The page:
“I wanted to keep it naturally aspirated,” he assures us, which is something you often find as a polarising issue with M enthusiasts: some wish to explore the outlandish badlands of horsepower that forced induction can invite you into, while others prefer to maintain the integrity of BMW’s naturally aspirated intentions, keeping the power delivery smooth and robust rather than peaky and spiky. “The S54’s got a set of Turner Motorsport power pulleys, as well as a little ECU tuning from VAC Motorsports and the full Eisenmann race exhaust,” says Chris. “Then I set about putting as much carbon fibre under the hood as I could find!

    The Delage air box was a must so that got fitted first, followed soon after by the Benfer carbon strut brace. Then there was the front air intake, the carbon valve cover, the pollen cover, the battery terminal cover, the engine cover…” Peering under the bonnet, you can see just how carried away Chris got, and that’s no bad thing; he’s even lined up the weave of the engine cover and the strut brace, while those machined brackets on the strut tops are little works of triangular art. “I fitted a set of Brembo brakes too,” says Chris. “The stock brakes are ugly! And they were really visible behind the BBS CHs.”

    We’re returning to the CSL aesthetic here – the stock CSL came with staggered M rims that were manufactured by BBS, and Chris’ CHs take that look to a darker, more menacing place – they have 14 spokes to the CSL’s 16, but a similar look which Chris has sharpened up by finishing them in satin black – all the better for showcasing those vast Brembo stoppers. “I’ve got a set of Kinesis F110s for the car too,” Chris mentions, “but the CH is just such a classic look for the E46. I much prefer them.” And tucking those rims into the muscular arches is a set of KW V2 coilovers. “Bags are for groceries,” he smirks.

    Now, if you thought his keenness for carbon fibre was obsessive, wait till you see what he’s been up to with the Alcantara. “It’s one of my favourite things,” Chris enthuses. “I built the interior around the Recaro A8s, and it’s all Alcantara, carbon fibre and leather. I got a dash from a buddy of mine, took the door panels off, and sent everything down to Kip Love at Love’s Trim Shop in Georgia. He covered everything in Alcantara, and did a beautiful job too!” The use of this glare-free material really infuses a sense of motorsport purpose to the interior, making it feel at once focused and serious, and luxuriously extravagant. That’s not an easy look to pull off! So you can see how Chris has crafted something unique here – a tribute to a halo model that’s transmuted into something far greater than the sum of its parts. His M3 pays homage to the iconic CSL with its prodigious use of lightweight carbon fibre trinkets, its ballsy BBS rims, beefier brakes, track-focused suspension and, of course, that cheeky lightweight ducktail. But make no mistake, this is no simple CSL replica.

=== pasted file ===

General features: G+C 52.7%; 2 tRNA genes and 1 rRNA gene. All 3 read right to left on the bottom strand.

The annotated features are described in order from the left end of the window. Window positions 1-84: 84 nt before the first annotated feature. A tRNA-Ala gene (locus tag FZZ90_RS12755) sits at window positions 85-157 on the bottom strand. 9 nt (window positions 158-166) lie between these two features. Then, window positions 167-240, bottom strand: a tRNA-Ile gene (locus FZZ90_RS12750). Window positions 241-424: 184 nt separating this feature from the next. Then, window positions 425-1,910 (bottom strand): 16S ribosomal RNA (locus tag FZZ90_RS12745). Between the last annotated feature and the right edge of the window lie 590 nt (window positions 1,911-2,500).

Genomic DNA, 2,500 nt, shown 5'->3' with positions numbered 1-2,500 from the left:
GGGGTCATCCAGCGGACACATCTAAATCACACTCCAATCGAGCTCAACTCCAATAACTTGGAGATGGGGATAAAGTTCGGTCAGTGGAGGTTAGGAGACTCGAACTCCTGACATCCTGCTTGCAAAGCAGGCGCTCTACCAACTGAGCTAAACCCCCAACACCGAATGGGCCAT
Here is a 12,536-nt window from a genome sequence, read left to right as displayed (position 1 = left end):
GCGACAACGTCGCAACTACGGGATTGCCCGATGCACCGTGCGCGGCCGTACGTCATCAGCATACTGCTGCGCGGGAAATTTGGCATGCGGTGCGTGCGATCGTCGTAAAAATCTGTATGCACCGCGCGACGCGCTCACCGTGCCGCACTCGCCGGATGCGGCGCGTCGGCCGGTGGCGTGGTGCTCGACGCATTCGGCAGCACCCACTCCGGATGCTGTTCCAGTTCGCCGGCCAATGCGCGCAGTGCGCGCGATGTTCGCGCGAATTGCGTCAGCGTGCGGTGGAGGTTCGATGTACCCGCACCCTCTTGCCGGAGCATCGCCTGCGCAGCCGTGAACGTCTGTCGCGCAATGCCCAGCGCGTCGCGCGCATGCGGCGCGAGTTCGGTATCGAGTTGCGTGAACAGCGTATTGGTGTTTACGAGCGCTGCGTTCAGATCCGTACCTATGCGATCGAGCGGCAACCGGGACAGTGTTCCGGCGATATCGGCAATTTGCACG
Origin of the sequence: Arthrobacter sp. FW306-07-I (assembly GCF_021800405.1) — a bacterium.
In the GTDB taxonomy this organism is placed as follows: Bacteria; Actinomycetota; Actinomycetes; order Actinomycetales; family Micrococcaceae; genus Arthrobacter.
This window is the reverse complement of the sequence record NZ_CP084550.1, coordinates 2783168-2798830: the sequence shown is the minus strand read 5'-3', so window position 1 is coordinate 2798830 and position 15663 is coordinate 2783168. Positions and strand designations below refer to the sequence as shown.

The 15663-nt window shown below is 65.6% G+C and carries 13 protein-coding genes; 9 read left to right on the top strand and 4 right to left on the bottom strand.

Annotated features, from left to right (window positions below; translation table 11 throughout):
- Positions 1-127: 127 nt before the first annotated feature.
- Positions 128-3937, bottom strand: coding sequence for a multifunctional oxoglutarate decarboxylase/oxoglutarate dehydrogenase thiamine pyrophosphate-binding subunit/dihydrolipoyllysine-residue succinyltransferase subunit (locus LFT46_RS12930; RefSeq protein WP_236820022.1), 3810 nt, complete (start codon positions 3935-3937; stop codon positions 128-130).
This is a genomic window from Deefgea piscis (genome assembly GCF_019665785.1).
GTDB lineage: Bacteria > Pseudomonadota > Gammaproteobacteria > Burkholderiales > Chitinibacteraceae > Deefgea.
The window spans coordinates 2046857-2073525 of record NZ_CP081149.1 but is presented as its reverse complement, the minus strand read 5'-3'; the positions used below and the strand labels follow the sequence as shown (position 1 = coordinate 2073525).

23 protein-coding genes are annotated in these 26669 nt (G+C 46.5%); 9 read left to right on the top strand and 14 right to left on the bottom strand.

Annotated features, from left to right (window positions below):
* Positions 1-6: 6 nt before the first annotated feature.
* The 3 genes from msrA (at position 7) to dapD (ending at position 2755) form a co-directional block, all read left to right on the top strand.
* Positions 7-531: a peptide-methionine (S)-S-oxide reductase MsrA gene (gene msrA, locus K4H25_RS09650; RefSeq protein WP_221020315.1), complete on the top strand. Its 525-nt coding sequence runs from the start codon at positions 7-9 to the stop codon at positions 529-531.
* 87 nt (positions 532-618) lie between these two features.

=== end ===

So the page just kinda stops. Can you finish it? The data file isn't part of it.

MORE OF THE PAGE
Rather, this is one man’s vision for the ultimate #E46 M3: he’s taken an already phenomenal car as a base and tweaked a bit here, lightened a touch there and thought laterally in order to tick every box for the consummate all-rounder: it’s light, fast, well-spec’d and impeccably finished. It wears its motorsport heritage proudly, something that Chris is keen to represent.

    In many ways, this car showcases the culmination of a lifetime of dabbling in a variety of automotive subcultures. “When the E46 M3 came out, I was hooked,” remembers Chris. “The aggressive look, the wide fender flares, the race heritage. I think the body is a classic.” By keeping that body pure, resplendent in OEM chic, and building his project around that undiluted base, he’s created something genuinely special. A CSL+, if you will.

    When the E46 M3 came out I think the body is a classic I was hooked!

    Interior is a riot of Alcantara, with virtually every surface covered in the material.

    Engine bay is dominated by stunning Delage carbon air box.

    DATA FILE #S54B32 #BMW

    ENGINE: 3.2-litre #S54 , #Turner-Motorsport power pulleys, #Eisenmann race exhaust, VAC Motorsports ECU tuning, Delage carbon fibre air box, #VAC-Motorsport sensor port oil filter lid, Benfer carbon fibre strut brace, carbon fibre pollen cover, carbon fibre battery terminal cover, carbon fibre engine cover.

    TRANSMISSION: BMW Motorsport 3.91 diff, AC Schnitzer short-shifter.

    CHASSIS: 8.5x19” (front) and 10x19” (rear) #BBS-CH wheels with 235/30 R19 (front) and 245/30 R19 (rear) Continental ContiSportContact tyres, Brembo four-pot calipers with 355mm (front) and 345mm (rear) drilled and slotted discs, KW Variant 2 coilover kit.

    EXTERIOR: Vorsteiner CSL carbon fibre bootlid, #G-Power diffuser, black grille, badges and kidneys.

    INTERIOR: #AC-Schnitzer pedals, handbrake and gear knob, Alcantara dash, Alcantara steering wheel with carbon fibre bottom, Alcantara gaiters, Alcantara door panels and armrests, carbon fibre centre console, carbon fibre sills, Recaro A8 seats trimmed in Alcantara and leather with rears painted Diamond Schwartz.